Baltimore-based Musician Dan Deacon knows all about blending old with new.
He consistently mixes his own classical compositions with modern electronic interest into dichotomous, beautiful sounds.
Considering his genre of choice, it’s no shock that Deacon would want to blend those ideas in his studio, too. For his upcoming album, America, Deacon built a Baltimore studio with a true bit of Americana – recycled blue jeans – using acoustic insulation produced by Arizona-based company Bonded Logic. Deacon detailed the decision in an interview last month with Pitchfork:
“This is the record I spent the longest time with in the studio. The room was built specifically to record the orchestral track “Rail”, which is made up of 99% acoustic instruments, but treated like computer music. I needed to create an environment that would keep the nuance of the instruments – there’s hundreds and hundreds and hundreds of layers of violin, cello, trombone. So we built an anechoic chamber – this floating room within a room. I found this insulation that’s basically recycled blue jeans. It has the least environmental impact, which is important to me.”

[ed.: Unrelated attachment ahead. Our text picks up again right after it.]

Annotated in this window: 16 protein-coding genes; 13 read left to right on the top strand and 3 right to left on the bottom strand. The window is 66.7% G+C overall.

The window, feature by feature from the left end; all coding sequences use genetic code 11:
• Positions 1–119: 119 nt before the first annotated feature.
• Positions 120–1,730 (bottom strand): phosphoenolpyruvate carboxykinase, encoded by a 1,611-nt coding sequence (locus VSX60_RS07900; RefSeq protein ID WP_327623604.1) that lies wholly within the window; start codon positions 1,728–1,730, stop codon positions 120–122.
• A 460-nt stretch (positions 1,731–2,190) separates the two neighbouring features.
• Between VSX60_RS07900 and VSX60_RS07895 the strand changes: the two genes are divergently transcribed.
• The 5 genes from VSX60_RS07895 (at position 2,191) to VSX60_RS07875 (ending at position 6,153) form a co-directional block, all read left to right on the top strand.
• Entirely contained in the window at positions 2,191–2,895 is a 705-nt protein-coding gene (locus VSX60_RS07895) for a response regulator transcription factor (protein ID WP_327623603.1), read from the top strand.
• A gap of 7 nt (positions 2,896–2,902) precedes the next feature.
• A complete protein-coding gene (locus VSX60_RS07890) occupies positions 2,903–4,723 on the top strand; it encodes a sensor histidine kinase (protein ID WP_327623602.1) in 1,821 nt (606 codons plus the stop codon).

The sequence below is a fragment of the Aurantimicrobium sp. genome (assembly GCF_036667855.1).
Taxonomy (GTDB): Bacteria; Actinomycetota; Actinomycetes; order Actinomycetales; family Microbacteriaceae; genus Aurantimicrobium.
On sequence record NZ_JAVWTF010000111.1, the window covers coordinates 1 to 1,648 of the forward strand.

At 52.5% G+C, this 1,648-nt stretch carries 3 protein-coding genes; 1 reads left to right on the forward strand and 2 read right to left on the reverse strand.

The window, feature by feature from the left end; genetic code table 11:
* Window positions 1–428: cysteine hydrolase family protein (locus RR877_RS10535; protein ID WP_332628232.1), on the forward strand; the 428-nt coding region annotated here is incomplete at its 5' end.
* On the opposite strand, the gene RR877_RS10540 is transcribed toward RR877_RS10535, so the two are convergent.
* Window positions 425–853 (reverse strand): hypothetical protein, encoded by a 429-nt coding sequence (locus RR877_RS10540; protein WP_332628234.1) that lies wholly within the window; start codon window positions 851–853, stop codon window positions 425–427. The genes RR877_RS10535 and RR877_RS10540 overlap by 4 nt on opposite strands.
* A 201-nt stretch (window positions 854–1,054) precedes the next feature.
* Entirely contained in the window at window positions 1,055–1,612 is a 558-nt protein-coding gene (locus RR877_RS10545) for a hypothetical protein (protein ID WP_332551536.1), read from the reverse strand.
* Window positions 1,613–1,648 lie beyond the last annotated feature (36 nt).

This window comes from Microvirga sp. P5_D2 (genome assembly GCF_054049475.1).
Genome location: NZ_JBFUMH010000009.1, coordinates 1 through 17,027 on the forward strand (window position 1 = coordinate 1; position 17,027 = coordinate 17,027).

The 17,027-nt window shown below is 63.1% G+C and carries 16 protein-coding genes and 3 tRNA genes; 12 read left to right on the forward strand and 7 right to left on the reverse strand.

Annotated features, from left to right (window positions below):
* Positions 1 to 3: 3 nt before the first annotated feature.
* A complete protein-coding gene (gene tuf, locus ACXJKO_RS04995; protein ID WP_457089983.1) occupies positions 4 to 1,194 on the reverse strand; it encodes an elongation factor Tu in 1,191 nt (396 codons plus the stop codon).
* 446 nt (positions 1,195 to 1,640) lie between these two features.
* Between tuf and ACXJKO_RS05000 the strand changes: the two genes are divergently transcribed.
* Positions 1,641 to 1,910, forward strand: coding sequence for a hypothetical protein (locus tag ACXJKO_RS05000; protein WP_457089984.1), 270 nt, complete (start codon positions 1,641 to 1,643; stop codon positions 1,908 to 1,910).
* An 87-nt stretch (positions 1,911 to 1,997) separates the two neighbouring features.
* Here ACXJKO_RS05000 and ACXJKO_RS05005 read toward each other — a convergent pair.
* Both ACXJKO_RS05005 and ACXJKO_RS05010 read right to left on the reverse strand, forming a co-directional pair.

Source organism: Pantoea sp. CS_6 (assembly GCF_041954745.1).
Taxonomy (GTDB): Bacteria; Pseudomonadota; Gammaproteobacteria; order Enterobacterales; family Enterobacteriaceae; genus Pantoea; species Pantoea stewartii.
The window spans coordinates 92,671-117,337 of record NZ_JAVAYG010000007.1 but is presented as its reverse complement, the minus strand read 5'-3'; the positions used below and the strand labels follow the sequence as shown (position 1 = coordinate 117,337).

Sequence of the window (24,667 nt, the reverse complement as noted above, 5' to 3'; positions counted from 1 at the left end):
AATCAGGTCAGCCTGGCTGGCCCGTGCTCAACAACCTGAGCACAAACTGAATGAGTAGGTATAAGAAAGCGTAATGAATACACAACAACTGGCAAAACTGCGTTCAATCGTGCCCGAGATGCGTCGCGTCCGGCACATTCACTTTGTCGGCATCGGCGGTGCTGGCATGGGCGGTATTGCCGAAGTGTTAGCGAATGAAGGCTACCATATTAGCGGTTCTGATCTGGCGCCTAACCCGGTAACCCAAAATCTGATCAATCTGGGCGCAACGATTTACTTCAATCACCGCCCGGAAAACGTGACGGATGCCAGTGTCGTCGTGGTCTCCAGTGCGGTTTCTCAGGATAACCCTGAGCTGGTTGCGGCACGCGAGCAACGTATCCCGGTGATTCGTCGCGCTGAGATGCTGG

Bonded Logic specializes in using recycled paper and cotton fibers like denim to create construction products like Deacon’s acoustical panels, as well as standard denim home insulation, the aluminum Ultratouch Radiant Barrier and loose-fill insulator Ultratouch Cellulose.
Starting August 6, Bonded Logic products can be found in 165 Lowe’s retail stores across the western U.S. There has been an increased demand in sustainable insulation solutions over the past few years, the company says in a press release. Plus, Bonded Logic products have the increased incentive of no itching thanks to its 100 percent natural composition, unlike its fiberglass competitors.